deserved a permanent job.
The 1989 squad advanced to 9-9-2
overall, 3-7 in the Big Ten, a
sizeable improvement upon the1988
team's record of 6-10-4 overall, 1-6-
1 in the conference.
The new year brought many
changes for the Wolverines. In ad-
dition to a new coach, the team faced
the challenge of playing in a differ-
ent conference. The newly-formed
Midwest Collegiate Field Hockey
included the Wolverines among its
The conference boasted two of the
top five teams in the country,
Northwestern and Iowa, and an
additional top-20 team in Northern
Illinois. Michigan faced all three
teams, as well as Michigan State and
the final minutes in their second
game against Northern Illinois only
to see the Huskies tie the game and
go on to win it in overtime.
In the season finale, the Maize
and Blue fell to an enthusiastic
Michigan State club by a 3-1 tally.
This prevented the team's other goal
from being achieved. They had
previously defeated the Spartans once
and swept Ohio State.
"We'll make those both goals
which we hope to accomplish next
season," a visibly disappointed
Smith said after the State game.
IT IS A TRIBUTE to the
improvement of the team, however,
that the disappointments stand out
more than the many achievements.
This year, the team remembers what
kept it from being great.
There were some great moments.
Michigan defeated a top-20 team in
their win over St. Louis University.
They followed that up by erasing an
early 2-0 deficit against Boston Col-
lege to win 4-2.
disciplined and had a better mental
focus. I think we did a better job of
concentrating on the task at hand."
Cantor felt that this improvement
was a joint effort. "With Patti this
year, we weren't just talking about
things, we actually did it."
One of those doing it was senior
goalkeeper Joanne Green, who turned
in a fine season defending the cage.
The usually enthusiatic Green de-
scibed her feelings as "inexplicable"
after playing her last game.
The greatest accomplishment of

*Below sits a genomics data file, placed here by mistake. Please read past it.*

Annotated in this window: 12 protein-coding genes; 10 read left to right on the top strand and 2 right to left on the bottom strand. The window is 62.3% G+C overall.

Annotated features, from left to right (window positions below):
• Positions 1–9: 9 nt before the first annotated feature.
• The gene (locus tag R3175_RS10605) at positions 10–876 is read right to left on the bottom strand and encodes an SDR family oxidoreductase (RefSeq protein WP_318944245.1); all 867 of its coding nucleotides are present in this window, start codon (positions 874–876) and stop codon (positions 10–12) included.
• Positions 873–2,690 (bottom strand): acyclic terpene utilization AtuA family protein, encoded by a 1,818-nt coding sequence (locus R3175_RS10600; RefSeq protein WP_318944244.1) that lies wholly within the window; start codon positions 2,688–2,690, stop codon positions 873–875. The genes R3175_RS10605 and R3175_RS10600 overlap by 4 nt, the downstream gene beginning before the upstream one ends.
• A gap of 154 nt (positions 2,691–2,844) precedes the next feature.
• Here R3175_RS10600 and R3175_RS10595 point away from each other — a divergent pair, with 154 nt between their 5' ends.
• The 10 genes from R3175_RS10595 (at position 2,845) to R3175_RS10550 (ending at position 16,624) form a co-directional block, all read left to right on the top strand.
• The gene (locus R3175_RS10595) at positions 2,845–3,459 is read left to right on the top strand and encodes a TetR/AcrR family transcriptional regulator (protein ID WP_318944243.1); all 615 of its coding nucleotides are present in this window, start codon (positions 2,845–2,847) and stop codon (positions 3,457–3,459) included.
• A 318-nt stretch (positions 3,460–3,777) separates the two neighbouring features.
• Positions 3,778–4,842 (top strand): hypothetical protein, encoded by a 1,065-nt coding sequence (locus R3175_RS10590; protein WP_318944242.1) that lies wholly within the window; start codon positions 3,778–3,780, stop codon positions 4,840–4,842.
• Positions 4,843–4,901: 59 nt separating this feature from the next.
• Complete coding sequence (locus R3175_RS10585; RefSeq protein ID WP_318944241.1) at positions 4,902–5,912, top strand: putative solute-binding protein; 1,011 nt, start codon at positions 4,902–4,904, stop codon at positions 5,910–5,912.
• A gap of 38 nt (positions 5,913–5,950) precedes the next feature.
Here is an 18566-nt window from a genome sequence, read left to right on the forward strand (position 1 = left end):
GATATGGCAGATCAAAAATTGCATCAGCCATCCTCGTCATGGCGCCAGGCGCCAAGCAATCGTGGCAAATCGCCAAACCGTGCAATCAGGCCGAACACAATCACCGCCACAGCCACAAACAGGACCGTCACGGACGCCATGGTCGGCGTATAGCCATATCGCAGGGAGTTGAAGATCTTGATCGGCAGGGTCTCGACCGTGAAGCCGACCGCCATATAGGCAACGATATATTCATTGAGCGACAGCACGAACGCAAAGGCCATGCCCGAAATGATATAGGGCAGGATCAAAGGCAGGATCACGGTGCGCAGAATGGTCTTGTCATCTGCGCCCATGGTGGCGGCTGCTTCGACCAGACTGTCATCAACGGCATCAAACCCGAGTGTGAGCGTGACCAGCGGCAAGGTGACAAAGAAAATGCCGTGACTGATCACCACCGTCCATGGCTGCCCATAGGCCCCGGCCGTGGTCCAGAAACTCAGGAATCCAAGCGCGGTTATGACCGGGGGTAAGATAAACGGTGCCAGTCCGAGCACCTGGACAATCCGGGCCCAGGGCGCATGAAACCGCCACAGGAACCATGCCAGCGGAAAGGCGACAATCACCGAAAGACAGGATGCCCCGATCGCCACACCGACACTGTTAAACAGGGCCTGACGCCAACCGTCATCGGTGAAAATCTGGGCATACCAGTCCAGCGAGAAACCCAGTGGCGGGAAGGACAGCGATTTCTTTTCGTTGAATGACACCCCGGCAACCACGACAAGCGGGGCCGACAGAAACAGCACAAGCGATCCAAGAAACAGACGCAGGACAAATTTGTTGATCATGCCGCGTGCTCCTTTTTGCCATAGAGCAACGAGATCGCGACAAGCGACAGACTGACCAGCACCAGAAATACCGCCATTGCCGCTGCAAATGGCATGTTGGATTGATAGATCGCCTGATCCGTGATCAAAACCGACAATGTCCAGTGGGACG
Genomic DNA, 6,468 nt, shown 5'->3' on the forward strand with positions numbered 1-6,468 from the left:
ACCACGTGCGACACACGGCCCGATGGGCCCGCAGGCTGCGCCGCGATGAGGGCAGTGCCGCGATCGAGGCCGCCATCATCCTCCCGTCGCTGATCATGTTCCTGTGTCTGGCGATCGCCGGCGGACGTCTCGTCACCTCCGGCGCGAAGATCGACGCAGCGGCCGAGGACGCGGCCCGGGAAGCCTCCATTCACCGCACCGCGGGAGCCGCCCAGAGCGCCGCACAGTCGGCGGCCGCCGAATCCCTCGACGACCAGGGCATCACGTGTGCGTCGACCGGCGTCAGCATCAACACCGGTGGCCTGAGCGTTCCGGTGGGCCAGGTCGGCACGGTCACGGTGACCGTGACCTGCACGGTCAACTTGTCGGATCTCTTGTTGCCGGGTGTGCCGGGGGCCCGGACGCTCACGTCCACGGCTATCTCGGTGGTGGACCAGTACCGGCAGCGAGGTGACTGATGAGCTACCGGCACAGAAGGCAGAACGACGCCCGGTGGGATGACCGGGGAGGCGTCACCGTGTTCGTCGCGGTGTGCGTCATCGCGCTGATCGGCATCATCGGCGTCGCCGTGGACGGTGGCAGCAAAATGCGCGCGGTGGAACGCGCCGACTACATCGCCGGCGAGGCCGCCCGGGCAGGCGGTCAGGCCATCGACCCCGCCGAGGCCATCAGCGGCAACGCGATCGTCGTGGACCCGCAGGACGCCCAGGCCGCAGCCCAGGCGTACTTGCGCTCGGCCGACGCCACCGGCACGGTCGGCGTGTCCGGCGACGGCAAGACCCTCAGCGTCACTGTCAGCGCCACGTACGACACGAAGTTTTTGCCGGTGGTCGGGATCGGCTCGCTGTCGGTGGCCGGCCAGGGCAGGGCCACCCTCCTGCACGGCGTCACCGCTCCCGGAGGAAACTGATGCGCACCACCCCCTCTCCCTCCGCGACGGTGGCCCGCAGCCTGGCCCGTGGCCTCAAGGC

this team is the foundation it set for
the future of Michigan field hockey.
Rookies like Katie Vignevic and
Mary Beth Bird will be able to build
on the feats this year's group per-
Cantor summed it up for all the
seniors: "(This year) was a good way
to go out. It's too bad it ended the
way it did."
by Andrew Gottesman
Daily Hockey Writer
WELL, MAYBE SOMEONE WILL WIN ONE: Barring a pair of ties
when Miami (OH) takes on UIC this weekend for two games, one or both
of the CCHA cellar-dwellers will get their first conference win or wins of
the year. Actually, for UIC, even a tie would be nice, as the Flames have
gone 0-8 thus far. Miami is 0-3-3 in the CCHA.
OFFENSIVE DROUGHT: No Wolverines are among the top 13 CCHA
scoring leaders. Four players (Denny Felsner, Rob Brown, Mike Moes and
Ted Kramer) are tied for the team lead with eight points. Felsner leads
Michigan with six goals and Mike Moes is pacing Michigan with seven
assists. Michigan State's Kip Miller leads the league in points and goals
with 23 and 13, respectively.
Don Stone's goal Friday night was his first since the second game of the:
season, when he lofted the puck into an empty net against Miami.
"We've had a lot of guys not score in a long time," coach Red Berenson
said. "It's good to see the puck start going in the net."
ALMOST A DOUBLE-CENTURY: Michigan senior center Rob Brown.
has 99 career points on 41 goals and 58 assists. Brown also has 99 penalty
minutes on 48 penalties.
AND HALF A CENTURY FOR A DEFENSEMAN: Senior Todd,